Stop Beating the Drums For A “Preventive” War with North Korea

Gina Bua | Retired U.S. Army First Sergeant

The last few weeks, all I could think was, “please, not again. We can’t do this to our country, our soldiers, again.” As a former Army recruiter and mother of two Afghanistan veterans, the warmongering language the White House is spewing around North Korea is beyond alarming. Instead of advocating for talks, de-escalation, sanctions, or other diplomatic measures like the rest of the world, our government is laying out the public message justifying another war.

Understand there is no existing scenario where the U.S. nukes North Korea and that is where it ends. In briefings to U.S. military personnel they were told, upon entering North Korea, one million people on both sides will die within the first week, including sixty percent of the U.S. military personnel stationed there. In testimony to the Armed Services Committee this spring  U.S. Army Chief of Staff General Mark Milley said, “The levels of violence would be immense, the likes of which the world hasn’t seen since the Second World War.” Is this what we want? Are we “all in” for yet another war? I am quite certain the global arms trade is all for it, but they would likely be the only winners here.

Even as I was working on this article tensions between the U.S. and North Korea continued to escalate when President Trump made a statement in reaction to an intelligence assessment of North Korean nuclear capabilities.  President Trump vowed that any threat to the United States would be met with “fire and fury, the likes of which the world has never been seen before.”  Not one to be upstaged, the North Korean government quickly raised the stakes, indicating they were considering the use of ballistic missiles against the U.S. territory of Guam.

During the Korean War, we bombed the North Korean peninsula with 635,000 tons of ordnance including 32,557 tons of napalm,the result of which was the armistice we are still engaged in to this day. This is the historical reason they react the way they do. This is trauma; no amount of military exercises or threats of war will de-escalate this situation. Perhaps it is time to find another way, this time with South Korea at the helm.

For months, American leaders have been demonizing North Korean leader Kim Jong-un, imposing economic sanctions, and making a variety of increasingly threatening statements toward North Korea.  We do not need to be led down that same path toward “preemptive” or “preventive” war;.  Whatever you call it, going to war based on a theory that the leader of another country might commit an act of war is never justified.

Foreign policy and military experts indicate that such a war would be horrific. We have been in a cease-fire with North Korea since 1953, why are we so quick to dismantle it now? Our leadership’s attitude  is what is driving the retaliatory response by the North Korean government.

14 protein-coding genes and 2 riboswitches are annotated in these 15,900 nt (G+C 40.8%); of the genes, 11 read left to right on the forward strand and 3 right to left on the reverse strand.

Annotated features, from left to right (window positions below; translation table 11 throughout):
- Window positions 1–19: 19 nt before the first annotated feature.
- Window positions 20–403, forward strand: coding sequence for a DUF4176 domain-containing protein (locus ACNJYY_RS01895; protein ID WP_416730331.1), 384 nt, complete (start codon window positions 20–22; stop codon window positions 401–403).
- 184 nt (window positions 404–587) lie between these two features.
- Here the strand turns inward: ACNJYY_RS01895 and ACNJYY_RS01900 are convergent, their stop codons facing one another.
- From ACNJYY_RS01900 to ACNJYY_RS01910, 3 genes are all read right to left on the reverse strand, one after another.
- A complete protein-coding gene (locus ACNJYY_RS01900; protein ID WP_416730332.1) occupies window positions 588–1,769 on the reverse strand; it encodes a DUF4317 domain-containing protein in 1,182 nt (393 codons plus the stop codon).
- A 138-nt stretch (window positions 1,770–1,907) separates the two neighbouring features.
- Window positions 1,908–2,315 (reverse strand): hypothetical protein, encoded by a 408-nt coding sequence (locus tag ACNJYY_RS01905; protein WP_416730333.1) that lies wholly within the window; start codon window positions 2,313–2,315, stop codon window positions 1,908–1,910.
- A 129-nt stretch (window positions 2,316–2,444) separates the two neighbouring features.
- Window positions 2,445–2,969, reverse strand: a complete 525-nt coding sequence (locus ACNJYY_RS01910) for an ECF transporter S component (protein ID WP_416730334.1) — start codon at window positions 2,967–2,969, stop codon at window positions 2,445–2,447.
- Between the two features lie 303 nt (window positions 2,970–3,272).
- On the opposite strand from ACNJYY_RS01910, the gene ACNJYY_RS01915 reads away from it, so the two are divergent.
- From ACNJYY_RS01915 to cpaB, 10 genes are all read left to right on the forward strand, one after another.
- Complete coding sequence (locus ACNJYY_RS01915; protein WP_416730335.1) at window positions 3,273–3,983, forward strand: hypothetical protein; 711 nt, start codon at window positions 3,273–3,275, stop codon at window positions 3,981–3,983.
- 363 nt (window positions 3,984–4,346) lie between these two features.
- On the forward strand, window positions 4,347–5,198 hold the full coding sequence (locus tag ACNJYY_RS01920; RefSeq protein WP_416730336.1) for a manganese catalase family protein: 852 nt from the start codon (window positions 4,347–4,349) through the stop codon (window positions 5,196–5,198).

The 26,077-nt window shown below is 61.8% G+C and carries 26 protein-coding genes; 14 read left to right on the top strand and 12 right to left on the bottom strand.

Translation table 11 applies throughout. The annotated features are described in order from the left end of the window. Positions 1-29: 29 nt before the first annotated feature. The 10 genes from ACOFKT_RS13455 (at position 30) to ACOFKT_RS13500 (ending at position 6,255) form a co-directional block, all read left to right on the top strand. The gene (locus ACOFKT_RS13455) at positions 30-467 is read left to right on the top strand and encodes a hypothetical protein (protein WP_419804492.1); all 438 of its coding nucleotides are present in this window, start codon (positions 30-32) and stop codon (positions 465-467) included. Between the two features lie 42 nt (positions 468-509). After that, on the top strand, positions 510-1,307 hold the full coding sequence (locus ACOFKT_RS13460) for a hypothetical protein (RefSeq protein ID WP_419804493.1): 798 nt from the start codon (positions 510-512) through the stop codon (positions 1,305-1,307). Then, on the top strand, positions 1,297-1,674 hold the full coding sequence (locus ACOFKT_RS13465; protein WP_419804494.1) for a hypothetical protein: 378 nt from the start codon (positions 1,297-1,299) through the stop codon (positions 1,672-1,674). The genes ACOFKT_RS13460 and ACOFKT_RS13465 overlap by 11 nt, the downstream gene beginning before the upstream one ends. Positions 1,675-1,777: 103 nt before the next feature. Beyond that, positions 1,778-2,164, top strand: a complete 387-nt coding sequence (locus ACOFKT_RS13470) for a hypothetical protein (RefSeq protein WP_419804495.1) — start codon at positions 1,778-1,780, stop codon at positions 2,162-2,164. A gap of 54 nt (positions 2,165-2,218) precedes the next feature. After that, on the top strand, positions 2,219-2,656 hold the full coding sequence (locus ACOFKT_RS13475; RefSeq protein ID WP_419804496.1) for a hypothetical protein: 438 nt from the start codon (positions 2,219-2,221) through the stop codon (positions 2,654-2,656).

Last week on the Today Show, Senator Lindsey Graham (R-SC) called  for a United States military response if North Korea continued testing their nuclear missile program, stating  “There is a military option: to destroy North Korea’s nuclear program and North Korea itself.” He then went further, describing a conversation with the President, saying“If thousands die, they’re going to die over there. They’re not going to die over here— and he [President Trump] told me that to my face.”

This statement, combined with other Trump officials’ public statements on the possibility of war with North Korea, including UN Ambassador Nikki Haley and National Security Advisor H.R. McMaster, lays the groundwork required to build citizen support for war.

But why would we need to build this kind of patriotic support for a war with North Korea? One reason: recruits. As a former Army recruiter I’m intimately aware of how our government convinces young people to sign up to fight in our wars overseas. Language referring to “the enemy” helps convince young people and their parents that our nation is in a perilous position, so they must do their patriotic duty and help “defeat the bad guys.” If we fail to convince them, our troop numbers will become too low for yet another war.

By convincing everyday Americans that thousands will die “over there” instead of in America, Trump perpetuates the idea that their lives don’t matter.  But they do. Just because the North Korean government is pursuing nuclear weapons, like ours, does not mean that the millions of innocent North Koreans deserve to die any more than we do. And don’t be fooled, it won’t just be North Koreans who die— the 51 million South Koreans, the 28,500 U.S. service members stationed in South Korea, will also be at risk. And that’s not all: the people of Japan—including around 50,000 American military personnel—are also in danger if we go to war.

Make no mistake, it will be another war.

I, on behalf of mothers of veterans everywhere, call on the United States government to moderate their tone and engage in any diplomatic talks headed by North and South Korea. I caution the American people to be wary of politicians trying to manipulate us into supporting yet another unjustified war.

Gina Bua is a retired U.S. Army First Sergeant and mother of two Afghanistan veterans. Although not an Iraq Veteran herself, she is on the Board of Iraq Veterans Against the War, an organization comprised of post 9/11 veterans.

Tags : donald trump kim jong un lindsey graham north korea south korea
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